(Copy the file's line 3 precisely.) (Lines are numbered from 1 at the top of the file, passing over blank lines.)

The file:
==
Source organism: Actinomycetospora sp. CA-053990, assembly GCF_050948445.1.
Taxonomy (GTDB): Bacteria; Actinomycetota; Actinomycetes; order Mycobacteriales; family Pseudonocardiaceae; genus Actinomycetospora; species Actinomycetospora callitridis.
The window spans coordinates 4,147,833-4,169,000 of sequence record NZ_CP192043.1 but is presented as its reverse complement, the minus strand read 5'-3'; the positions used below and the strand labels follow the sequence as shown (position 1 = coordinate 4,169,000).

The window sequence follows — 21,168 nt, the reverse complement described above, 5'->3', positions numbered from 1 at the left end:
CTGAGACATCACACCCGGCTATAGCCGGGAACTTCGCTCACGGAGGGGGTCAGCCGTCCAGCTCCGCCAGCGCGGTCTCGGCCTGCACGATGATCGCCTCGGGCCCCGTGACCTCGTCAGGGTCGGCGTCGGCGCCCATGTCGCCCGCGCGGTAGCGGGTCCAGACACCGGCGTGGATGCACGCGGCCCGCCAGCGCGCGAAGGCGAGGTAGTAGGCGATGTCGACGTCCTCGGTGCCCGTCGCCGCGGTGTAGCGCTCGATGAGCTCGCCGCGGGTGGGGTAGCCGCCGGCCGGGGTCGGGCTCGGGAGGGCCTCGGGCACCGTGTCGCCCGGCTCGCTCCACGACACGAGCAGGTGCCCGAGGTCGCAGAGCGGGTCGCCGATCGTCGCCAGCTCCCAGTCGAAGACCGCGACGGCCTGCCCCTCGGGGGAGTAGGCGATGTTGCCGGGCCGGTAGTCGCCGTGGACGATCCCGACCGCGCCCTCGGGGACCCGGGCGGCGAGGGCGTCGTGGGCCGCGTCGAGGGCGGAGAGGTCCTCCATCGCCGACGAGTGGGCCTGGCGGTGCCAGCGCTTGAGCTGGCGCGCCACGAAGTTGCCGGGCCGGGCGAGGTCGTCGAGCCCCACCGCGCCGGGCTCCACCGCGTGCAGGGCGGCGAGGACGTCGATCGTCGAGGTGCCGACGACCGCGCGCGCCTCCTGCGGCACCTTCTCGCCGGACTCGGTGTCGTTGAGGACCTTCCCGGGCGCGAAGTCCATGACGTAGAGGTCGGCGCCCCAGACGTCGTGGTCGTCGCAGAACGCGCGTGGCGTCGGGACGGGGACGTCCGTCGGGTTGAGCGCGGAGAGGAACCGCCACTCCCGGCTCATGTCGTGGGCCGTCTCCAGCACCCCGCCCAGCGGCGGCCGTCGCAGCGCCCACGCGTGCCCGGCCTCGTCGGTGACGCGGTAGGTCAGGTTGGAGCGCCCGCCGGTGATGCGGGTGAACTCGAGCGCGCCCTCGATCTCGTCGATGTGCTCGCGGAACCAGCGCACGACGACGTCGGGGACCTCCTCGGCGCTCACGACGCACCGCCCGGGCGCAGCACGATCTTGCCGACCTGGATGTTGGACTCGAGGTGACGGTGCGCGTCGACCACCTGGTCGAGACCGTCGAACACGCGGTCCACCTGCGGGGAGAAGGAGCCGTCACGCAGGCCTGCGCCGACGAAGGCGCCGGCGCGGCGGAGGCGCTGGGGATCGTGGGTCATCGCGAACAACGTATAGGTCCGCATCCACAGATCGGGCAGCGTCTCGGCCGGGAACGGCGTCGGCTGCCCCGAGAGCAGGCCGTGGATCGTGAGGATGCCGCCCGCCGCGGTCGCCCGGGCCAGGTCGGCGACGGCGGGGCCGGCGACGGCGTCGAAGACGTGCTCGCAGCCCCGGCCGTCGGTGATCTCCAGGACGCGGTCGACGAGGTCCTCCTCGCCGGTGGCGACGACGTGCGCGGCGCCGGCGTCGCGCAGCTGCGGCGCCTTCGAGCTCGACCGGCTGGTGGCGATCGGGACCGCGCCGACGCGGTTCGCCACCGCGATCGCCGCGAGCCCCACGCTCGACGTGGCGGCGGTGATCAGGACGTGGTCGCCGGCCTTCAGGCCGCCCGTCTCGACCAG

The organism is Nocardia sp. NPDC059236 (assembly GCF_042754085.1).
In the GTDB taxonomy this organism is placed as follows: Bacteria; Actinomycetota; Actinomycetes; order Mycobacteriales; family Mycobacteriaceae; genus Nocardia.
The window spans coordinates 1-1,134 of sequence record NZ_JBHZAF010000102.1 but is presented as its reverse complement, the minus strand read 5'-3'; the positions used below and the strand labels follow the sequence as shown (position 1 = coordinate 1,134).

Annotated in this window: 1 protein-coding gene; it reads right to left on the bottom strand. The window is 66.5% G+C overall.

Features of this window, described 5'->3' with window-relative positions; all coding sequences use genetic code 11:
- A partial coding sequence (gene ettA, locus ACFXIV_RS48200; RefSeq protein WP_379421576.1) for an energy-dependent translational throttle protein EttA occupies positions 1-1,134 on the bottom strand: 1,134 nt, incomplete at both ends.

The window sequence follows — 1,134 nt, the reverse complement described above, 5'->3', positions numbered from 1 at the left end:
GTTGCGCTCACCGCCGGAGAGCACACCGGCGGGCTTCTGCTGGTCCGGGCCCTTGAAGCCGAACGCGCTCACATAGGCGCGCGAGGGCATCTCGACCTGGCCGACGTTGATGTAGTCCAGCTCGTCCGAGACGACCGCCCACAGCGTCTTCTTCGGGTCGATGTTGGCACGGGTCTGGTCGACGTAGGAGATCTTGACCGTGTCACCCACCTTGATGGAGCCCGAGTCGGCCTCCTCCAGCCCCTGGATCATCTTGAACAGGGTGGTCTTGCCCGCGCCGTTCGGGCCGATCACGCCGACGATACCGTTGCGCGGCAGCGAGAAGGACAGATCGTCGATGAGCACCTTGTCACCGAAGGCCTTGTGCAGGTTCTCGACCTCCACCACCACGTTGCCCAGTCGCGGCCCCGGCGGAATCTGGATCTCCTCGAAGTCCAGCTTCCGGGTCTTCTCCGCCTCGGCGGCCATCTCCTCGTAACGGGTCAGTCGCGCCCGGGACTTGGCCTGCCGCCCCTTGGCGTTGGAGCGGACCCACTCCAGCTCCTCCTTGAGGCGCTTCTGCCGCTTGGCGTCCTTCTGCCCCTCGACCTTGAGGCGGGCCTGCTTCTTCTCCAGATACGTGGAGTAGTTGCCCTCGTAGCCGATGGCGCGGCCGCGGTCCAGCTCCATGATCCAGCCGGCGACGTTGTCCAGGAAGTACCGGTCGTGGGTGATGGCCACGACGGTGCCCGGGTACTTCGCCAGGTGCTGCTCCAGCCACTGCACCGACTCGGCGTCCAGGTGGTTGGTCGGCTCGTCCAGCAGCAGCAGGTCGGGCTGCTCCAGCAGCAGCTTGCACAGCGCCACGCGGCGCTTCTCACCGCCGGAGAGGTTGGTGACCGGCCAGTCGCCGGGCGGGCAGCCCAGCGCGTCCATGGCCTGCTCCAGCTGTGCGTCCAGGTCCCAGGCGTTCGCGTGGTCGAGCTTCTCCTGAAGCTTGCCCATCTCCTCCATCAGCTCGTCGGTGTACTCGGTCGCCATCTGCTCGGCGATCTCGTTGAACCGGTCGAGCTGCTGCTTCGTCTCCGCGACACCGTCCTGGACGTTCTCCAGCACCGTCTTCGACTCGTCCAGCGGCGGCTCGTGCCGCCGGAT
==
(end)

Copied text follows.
The window spans coordinates 4,147,833-4,169,000 of sequence record NZ_CP192043.1 but is presented as its reverse complement, the minus strand read 5'-3'; the positions used below and the strand labels follow the sequence as shown (position 1 = coordinate 4,169,000).